British consulate worker detained for 15 days, says China

British consulate worker detained for 15 days, says China

A staff member at the British consulate in Hong Kong has been given 15 days of administrative detention in the Chinese city of Shenzhen, China said.

At a daily briefing on Wednesday, foreign ministry spokesman Geng Shuang offered no details about why he was being detained.

The British Foreign Office had said it was “extremely concerned” about its staff member, identified as Simon Cheng Man-kit, who attended a business event in Shenzhen on August 8 but never returned to neighbouring Hong Kong despite plans to do so the same day.

Passing through, pray for me

When Mr Cheng failed to return to work, his family, including his girlfriend Li, informed the police.

Li, who met Mr Cheng when they were both studying in the UK, told news outlet HK01 that he had contacted her shortly before the border crossing.

She shared screenshots of messages from Mr Cheng on WeChat, which is believed to be monitored by the Chinese government, as well as a conversation on WhatsApp.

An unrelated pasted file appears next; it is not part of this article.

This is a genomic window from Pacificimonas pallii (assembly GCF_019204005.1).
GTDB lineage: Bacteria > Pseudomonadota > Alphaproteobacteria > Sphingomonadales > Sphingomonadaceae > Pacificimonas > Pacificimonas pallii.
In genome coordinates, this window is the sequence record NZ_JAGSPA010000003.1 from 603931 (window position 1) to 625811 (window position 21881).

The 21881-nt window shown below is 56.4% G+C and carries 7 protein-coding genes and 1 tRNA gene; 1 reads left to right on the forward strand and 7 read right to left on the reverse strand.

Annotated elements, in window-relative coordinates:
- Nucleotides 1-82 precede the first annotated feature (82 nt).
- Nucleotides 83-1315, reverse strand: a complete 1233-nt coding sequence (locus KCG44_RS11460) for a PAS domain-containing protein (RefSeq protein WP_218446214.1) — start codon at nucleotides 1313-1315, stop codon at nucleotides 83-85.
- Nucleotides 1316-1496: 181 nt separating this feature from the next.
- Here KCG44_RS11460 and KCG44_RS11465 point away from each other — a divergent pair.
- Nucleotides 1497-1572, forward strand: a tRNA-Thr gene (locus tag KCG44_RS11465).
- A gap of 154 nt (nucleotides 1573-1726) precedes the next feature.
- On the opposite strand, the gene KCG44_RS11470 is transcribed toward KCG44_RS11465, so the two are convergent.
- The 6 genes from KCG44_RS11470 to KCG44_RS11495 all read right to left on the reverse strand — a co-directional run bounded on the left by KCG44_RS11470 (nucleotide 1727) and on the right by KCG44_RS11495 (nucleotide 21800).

“Ready to pass through the border,” one WhatsApp message read. Mr Cheng added: “Pray for me.”

Mr Cheng then added in a message on WeChat: “Passing through, pray for me.”

It has also been reported by HK01 that he told colleagues during the business trip to delete WeChat before they crossed the border back into Hong Kong.

Relations have grown tense in recent months amid pro-democracy protests in Hong Kong (Vincent Yu/AP)
Relations have grown tense in recent months amid pro-democracy protests in Hong Kong (Vincent Yu/AP)

Mr Cheng’s disappearance came after weeks of pro-democracy protests sparked by a now-suspended bill that would have allowed extraditions from Hong Kong into China.

It is unclear whether he possessed a diplomatic passport and Mr Geng said he was a Hong Kong resident.

It is believed that, although he works for Scottish Development International, Mr Cheng is employed by the British Consulate-General in Hong Kong.

Tensions remain high as mass demonstrations continue with protesters criticising both the Hong Kong and Chinese governments.

- Press Association

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